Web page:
Our work so far

In June 2022 we published a Scoping Report which set out what we understood at the time to be the Project’s likely effects on the environment and how we would assess them.

Our Scoping Report was followed by the Secretary of State’s Scoping Opinion, which was provided in August 2022.

Since then, we’ve been carrying out a range of environmental assessments to better understand the potential impacts of the Project on the environment. We also continue to engage with stakeholders to understand in greater detail the area that we’re proposing to work in.

Our environmental assessments are undertaken using a wide range of data sources, including project specific surveys. To date, we’ve undertaken the following surveys:

  • Geophysical surveys – to distinguish the physical characteristics of the site (surface and subsurface).
  • Benthic surveys – to identify and map any habitats. Video footage and a collection of sediment samples have been taken.
  • Aerial surveys – to record any birds and marine mammals seen across the site. So far, we have processed a year’s worth of data and have another year’s worth of data that will feed into our final assessment.
  • Viewpoint photography – to analyse the existing views in comparison to indicative views of the proposed Project.
  • Marine vessel traffic surveys – two 14-day at sea surveys were undertaken to record vessel activity in the area around the Project.

Using the wide range of data gathered, we have produced a Preliminary Environmental Information Report (PEIR). The PEIR provides a summary of the Project, the site selection process, engineering design development and the key findings of the Environmental Impact Assessment (EIA) process to date.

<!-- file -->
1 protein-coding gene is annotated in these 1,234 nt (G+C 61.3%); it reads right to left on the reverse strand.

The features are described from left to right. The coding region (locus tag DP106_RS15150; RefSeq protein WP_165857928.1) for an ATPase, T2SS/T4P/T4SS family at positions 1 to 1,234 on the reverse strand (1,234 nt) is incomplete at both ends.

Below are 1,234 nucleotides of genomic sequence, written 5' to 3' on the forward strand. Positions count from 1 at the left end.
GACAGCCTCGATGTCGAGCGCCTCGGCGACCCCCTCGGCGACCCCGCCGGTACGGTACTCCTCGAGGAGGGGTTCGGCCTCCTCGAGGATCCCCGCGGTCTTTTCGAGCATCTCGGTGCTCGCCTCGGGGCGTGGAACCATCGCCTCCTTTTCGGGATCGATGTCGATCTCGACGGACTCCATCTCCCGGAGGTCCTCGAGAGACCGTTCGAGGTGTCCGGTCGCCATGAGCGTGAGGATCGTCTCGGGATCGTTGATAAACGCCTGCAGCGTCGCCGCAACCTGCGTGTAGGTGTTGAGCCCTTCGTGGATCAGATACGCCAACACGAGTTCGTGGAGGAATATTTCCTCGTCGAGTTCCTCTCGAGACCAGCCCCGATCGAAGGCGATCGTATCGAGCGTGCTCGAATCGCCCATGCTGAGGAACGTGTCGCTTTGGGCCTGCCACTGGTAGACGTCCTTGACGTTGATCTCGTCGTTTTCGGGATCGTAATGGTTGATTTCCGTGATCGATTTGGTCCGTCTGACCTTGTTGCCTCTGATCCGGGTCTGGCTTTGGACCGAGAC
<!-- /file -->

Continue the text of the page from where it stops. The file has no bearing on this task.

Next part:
The purpose of the EIA is to allow stakeholders to develop an informed view of the development, as required by The Infrastructure Planning (Environmental Impact Assessment) Regulations 2017 (the EIA Regulations 2017).

The PEIR also covers a comprehensive range of environmental topics. It presents assessments and potential impacts that were specified within the Planning Inspectorate’s Scoping Opinion, on behalf of the Secretary of State. Throughout our PEIR, we have set out how we have addressed the comments included in the Scoping Opinion.

Contact us and take part

Should you have any queries regarding this consultation please get in touch with us using one of the methods below:

You can leave us feedback by using our consultation map link below. Or you can also fill in an online feedback form here.

All responses to this consultation must be received by midnight 4 June 2023. Responses received after this date may not be considered.

Consultation map


The size, number and positioning of our turbines have yet to be decided. But at this early stage we’ve created indicative 3D visualisations to show potential views of the Morecambe Offshore Windfarm from a range of onshore locations.

View map

Assessments have been supported by a wide range of analysis, including:

  • Underwater noise modelling – to understand effects, particularly in the construction phase during potentially noisy activity (such as piling).
  • Collision risk modelling – to predict the number of birds that would be at risk of encounters with turbines or rotor blades.
  • Radar line of sight modelling – to identify the radars likely to detect the Project.
  • Marine vessel traffic surveys – two 14-day at sea surveys were undertaken to record shipping activity in the area around the Project.
  • Navigational risk assessment – to identify and assess the hazards and risks affecting vessel navigation. This was undertaken alongside other neighbouring projects.

As described in chapter 6 of the PEIR (Methodology), all PEIR chapters provide an overview of the existing environment, followed by an assessment of the potential effects and associated mitigation during all phases of the Project.